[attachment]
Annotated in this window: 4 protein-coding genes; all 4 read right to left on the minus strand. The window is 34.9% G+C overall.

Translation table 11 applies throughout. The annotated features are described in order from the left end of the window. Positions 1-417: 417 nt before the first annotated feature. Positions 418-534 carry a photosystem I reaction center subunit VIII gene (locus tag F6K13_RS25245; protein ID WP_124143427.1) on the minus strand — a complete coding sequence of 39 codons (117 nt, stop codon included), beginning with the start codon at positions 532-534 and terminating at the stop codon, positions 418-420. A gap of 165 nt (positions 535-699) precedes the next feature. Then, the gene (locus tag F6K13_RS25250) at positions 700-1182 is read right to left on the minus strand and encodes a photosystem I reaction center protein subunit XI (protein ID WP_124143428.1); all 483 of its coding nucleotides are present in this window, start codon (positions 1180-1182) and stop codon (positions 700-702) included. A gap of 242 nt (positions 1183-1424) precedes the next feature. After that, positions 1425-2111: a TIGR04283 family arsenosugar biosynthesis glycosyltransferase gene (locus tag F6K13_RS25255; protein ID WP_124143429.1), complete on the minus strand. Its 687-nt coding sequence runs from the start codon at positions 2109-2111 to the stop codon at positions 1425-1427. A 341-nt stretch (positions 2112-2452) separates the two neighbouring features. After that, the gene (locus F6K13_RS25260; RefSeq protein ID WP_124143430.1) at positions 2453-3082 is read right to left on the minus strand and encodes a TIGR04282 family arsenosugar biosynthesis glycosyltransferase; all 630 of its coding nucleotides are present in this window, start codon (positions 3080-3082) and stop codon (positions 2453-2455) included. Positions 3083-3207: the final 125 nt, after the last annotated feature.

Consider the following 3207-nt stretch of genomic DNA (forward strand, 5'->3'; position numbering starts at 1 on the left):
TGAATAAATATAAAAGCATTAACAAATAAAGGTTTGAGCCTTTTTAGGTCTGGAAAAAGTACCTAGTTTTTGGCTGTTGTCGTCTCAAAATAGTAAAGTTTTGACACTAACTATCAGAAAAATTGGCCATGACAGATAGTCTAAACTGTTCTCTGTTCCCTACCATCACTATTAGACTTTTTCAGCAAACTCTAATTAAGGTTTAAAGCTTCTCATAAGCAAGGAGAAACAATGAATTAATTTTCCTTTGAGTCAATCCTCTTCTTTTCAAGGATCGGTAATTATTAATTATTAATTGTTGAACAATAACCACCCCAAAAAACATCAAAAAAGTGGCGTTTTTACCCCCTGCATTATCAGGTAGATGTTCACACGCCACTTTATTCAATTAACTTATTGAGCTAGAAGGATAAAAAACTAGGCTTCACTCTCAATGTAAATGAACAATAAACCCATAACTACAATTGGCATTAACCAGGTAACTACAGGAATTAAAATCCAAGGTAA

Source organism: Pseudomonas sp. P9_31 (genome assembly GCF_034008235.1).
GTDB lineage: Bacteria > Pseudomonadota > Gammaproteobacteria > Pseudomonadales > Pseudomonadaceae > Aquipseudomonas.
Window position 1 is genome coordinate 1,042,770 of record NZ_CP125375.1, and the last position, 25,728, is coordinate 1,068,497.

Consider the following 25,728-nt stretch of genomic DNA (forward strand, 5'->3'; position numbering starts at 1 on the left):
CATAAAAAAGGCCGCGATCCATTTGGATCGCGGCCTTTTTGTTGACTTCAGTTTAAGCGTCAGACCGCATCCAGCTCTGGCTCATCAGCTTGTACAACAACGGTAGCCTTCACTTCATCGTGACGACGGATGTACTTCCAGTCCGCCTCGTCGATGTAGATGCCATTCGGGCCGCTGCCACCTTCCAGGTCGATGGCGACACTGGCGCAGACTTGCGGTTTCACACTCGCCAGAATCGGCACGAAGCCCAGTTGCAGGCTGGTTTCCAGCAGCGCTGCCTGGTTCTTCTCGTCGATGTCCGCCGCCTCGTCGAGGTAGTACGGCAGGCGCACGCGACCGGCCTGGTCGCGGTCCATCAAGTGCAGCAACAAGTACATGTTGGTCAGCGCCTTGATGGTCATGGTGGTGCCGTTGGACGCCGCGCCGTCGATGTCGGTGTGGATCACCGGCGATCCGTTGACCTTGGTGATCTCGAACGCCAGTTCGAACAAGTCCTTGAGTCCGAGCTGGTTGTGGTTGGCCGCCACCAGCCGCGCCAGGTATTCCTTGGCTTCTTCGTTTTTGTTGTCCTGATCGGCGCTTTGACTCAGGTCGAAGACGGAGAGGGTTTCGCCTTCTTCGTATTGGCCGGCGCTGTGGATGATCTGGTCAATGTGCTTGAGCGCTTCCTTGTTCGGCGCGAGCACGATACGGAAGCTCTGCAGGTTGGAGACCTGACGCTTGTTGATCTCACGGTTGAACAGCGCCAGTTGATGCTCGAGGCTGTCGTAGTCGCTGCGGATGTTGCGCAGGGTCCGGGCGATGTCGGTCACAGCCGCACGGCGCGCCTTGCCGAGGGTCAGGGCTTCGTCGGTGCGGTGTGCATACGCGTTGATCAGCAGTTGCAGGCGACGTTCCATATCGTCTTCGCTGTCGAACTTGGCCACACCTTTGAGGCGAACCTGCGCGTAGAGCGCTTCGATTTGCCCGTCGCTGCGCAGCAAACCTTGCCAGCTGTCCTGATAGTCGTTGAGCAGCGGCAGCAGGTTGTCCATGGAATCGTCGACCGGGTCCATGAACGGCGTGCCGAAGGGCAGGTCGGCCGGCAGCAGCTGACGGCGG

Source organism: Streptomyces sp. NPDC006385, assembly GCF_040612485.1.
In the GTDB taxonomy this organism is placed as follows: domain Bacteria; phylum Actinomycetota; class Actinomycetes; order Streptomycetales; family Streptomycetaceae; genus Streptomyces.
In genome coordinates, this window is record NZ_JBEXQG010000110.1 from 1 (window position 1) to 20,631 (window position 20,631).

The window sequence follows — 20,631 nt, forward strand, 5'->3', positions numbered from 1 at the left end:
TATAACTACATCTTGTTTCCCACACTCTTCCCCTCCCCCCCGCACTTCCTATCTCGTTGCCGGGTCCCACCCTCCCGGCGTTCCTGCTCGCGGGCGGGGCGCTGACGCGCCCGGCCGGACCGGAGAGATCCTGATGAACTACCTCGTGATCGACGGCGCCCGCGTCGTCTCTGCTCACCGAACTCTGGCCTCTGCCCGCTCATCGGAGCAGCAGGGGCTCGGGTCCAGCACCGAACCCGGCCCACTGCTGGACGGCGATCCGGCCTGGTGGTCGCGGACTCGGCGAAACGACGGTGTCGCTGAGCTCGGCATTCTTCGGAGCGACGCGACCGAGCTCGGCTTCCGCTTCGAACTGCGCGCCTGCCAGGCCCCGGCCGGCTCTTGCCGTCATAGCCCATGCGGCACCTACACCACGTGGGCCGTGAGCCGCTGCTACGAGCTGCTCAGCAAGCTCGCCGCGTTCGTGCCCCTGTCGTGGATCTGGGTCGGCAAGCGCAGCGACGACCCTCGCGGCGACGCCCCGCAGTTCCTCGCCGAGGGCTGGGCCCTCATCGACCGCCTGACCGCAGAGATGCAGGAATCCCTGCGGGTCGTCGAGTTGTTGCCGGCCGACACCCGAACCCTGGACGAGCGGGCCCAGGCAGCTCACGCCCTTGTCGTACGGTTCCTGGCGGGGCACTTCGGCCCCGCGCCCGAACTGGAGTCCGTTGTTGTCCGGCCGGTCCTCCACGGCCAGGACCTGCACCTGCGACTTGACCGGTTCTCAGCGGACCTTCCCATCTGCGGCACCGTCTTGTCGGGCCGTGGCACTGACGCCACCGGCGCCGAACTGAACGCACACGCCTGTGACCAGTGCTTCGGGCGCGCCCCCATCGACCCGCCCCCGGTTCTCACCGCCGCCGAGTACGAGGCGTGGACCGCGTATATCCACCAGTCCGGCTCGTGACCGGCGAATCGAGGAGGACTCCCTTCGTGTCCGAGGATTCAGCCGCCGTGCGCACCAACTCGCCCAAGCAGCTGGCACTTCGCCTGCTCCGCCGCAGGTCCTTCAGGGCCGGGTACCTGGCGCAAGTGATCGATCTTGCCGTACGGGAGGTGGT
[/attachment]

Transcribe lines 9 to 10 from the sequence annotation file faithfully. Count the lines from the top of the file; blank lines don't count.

CATAAAAAAGGCCGCGATCCATTTGGATCGCGGCCTTTTTGTTGACTTCAGTTTAAGCGTCAGACCGCATCCAGCTCTGGCTCATCAGCTTGTACAACAACGGTAGCCTTCACTTCATCGTGACGACGGATGTACTTCCAGTCCGCCTCGTCGATGTAGATGCCATTCGGGCCGCTGCCACCTTCCAGGTCGATGGCGACACTGGCGCAGACTTGCGGTTTCACACTCGCCAGAATCGGCACGAAGCCCAGTTGCAGGCTGGTTTCCAGCAGCGCTGCCTGGTTCTTCTCGTCGATGTCCGCCGCCTCGTCGAGGTAGTACGGCAGGCGCACGCGACCGGCCTGGTCGCGGTCCATCAAGTGCAGCAACAAGTACATGTTGGTCAGCGCCTTGATGGTCATGGTGGTGCCGTTGGACGCCGCGCCGTCGATGTCGGTGTGGATCACCGGCGATCCGTTGACCTTGGTGATCTCGAACGCCAGTTCGAACAAGTCCTTGAGTCCGAGCTGGTTGTGGTTGGCCGCCACCAGCCGCGCCAGGTATTCCTTGGCTTCTTCGTTTTTGTTGTCCTGATCGGCGCTTTGACTCAGGTCGAAGACGGAGAGGGTTTCGCCTTCTTCGTATTGGCCGGCGCTGTGGATGATCTGGTCAATGTGCTTGAGCGCTTCCTTGTTCGGCGCGAGCACGATACGGAAGCTCTGCAGGTTGGAGACCTGACGCTTGTTGATCTCACGGTTGAACAGCGCCAGTTGATGCTCGAGGCTGTCGTAGTCGCTGCGGATGTTGCGCAGGGTCCGGGCGATGTCGGTCACAGCCGCACGGCGCGCCTTGCCGAGGGTCAGGGCTTCGTCGGTGCGGTGTGCATACGCGTTGATCAGCAGTTGCAGGCGACGTTCCATATCGTCTTCGCTGTCGAACTTGGCCACACCTTTGAGGCGAACCTGCGCGTAGAGCGCTTCGATTTGCCCGTCGCTGCGCAGCAAACCTTGCCAGCTGTCCTGATAGTCGTTGAGCAGCGGCAGCAGGTTGTCCATGGAATCGTCGACCGGGTCCATGAACGGCGTGCCGAAGGGCAGGTCGGCCGGCAGCAGCTGACGGCGG

Source organism: Streptomyces sp. NPDC006385, assembly GCF_040612485.1.